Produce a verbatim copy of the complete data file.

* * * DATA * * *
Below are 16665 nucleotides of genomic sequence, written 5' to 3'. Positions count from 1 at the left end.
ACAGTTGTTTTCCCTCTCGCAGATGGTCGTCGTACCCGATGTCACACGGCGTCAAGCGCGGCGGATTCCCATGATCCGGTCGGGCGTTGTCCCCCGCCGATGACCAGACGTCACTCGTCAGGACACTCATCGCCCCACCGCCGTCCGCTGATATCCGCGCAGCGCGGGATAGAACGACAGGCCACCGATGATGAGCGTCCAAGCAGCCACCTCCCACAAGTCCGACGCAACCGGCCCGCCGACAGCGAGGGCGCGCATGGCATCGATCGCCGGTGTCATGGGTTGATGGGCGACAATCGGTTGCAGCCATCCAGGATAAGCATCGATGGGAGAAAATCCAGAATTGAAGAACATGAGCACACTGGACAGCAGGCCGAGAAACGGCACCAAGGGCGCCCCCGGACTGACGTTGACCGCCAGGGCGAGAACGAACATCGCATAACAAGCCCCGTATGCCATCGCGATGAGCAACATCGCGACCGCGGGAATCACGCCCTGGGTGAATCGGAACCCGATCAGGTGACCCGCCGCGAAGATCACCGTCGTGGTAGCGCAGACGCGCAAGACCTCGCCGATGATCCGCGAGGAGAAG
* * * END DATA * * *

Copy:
Below are 16665 nucleotides of genomic sequence, written 5' to 3'. Positions count from 1 at the left end.
ACAGTTGTTTTCCCTCTCGCAGATGGTCGTCGTACCCGATGTCACACGGCGTCAAGCGCGGCGGATTCCCATGATCCGGTCGGGCGTTGTCCCCCGCCGATGACCAGACGTCACTCGTCAGGACACTCATCGCCCCACCGCCGTCCGCTGATATCCGCGCAGCGCGGGATAGAACGACAGGCCACCGATGATGAGCGTCCAAGCAGCCACCTCCCACAAGTCCGACGCAACCGGCCCGCCGACAGCGAGGGCGCGCATGGCATCGATCGCCGGTGTCATGGGTTGATGGGCGACAATCGGTTGCAGCCATCCAGGATAAGCATCGATGGGAGAAAATCCAGAATTGAAGAACATGAGCACACTGGACAGCAGGCCGAGAAACGGCACCAAGGGCGCCCCCGGACTGACGTTGACCGCCAGGGCGAGAACGAACATCGCATAACAAGCCCCGTATGCCATCGCGATGAGCAACATCGCGACCGCGGGAATCACGCCCTGGGTGAATCGGAACCCGATCAGGTGACCCGCCGCGAAGATCACCGTCGTGGTAGCGCAGACGCGCAAGACCTCGCCGATGATCCGCGAGGAGAAG